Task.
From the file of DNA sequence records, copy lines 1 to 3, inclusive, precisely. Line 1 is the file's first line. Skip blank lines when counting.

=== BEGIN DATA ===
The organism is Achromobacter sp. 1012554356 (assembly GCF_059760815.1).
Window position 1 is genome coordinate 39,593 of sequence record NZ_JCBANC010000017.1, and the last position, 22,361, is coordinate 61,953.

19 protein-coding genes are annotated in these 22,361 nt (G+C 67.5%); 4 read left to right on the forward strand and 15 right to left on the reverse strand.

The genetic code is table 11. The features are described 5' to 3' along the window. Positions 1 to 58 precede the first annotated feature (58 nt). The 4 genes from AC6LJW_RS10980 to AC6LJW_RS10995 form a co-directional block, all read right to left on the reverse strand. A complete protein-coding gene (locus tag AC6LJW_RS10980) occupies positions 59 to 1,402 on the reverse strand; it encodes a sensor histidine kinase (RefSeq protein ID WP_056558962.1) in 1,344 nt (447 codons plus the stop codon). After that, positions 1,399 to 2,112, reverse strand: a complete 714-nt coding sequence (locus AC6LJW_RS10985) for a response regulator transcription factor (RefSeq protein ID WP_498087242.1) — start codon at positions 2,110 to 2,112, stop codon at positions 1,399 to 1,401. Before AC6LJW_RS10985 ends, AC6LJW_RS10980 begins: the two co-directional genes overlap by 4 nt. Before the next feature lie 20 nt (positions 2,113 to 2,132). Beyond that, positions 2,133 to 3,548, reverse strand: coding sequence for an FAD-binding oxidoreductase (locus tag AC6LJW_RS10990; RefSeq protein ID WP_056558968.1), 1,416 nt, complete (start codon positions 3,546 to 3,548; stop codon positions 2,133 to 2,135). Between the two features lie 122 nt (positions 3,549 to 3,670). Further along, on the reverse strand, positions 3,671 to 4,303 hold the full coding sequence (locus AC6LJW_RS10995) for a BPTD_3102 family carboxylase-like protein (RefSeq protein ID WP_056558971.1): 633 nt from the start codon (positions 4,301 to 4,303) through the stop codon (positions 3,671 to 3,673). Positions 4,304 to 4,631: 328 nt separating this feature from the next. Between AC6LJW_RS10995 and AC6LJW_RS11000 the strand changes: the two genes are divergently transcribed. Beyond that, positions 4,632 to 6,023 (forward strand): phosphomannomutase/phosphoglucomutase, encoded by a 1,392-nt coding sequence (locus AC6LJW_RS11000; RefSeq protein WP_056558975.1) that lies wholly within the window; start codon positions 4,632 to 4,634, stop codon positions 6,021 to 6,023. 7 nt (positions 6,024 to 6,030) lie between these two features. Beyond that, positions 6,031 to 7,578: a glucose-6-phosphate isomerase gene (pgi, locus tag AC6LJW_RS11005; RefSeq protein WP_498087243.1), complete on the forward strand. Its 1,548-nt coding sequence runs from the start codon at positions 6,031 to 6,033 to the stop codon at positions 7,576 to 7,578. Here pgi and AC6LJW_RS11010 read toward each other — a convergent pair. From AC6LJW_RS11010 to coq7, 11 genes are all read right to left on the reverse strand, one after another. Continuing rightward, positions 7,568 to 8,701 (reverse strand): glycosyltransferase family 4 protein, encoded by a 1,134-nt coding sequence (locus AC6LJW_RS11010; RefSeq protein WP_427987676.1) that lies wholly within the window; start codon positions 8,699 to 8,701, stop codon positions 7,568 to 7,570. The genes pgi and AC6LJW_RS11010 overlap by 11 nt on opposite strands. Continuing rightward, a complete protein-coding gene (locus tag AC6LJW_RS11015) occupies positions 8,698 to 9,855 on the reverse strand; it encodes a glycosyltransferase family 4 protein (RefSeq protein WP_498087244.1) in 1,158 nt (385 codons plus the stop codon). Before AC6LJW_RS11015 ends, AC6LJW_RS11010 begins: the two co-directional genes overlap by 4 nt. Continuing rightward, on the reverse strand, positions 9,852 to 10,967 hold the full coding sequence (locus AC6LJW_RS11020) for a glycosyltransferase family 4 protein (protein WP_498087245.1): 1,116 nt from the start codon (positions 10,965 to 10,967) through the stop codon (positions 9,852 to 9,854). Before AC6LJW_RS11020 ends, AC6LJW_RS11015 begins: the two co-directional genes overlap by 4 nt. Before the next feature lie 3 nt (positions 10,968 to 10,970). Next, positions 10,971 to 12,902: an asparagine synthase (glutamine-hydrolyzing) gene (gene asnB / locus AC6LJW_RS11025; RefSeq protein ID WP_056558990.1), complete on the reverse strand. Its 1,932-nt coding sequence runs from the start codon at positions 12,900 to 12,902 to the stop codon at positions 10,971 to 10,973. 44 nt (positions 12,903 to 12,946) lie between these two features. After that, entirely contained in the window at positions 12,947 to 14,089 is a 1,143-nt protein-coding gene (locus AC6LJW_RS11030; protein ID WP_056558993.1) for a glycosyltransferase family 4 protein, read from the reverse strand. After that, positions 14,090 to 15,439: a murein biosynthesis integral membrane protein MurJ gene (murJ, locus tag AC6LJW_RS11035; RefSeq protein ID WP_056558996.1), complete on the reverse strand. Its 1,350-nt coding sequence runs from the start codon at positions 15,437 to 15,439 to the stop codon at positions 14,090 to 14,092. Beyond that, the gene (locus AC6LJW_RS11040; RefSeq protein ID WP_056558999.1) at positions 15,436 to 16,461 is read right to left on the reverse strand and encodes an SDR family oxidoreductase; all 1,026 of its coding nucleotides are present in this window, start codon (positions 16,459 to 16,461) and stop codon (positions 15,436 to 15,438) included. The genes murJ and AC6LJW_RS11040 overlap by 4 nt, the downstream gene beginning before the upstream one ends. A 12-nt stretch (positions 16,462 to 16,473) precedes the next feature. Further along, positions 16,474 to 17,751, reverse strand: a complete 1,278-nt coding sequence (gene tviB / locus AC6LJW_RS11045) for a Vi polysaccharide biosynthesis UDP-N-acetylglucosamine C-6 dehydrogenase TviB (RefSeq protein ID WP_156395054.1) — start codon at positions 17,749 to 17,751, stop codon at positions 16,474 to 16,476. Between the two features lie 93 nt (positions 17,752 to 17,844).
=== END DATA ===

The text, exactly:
The organism is Achromobacter sp. 1012554356 (assembly GCF_059760815.1).
Window position 1 is genome coordinate 39,593 of sequence record NZ_JCBANC010000017.1, and the last position, 22,361, is coordinate 61,953.

19 protein-coding genes are annotated in these 22,361 nt (G+C 67.5%); 4 read left to right on the forward strand and 15 right to left on the reverse strand.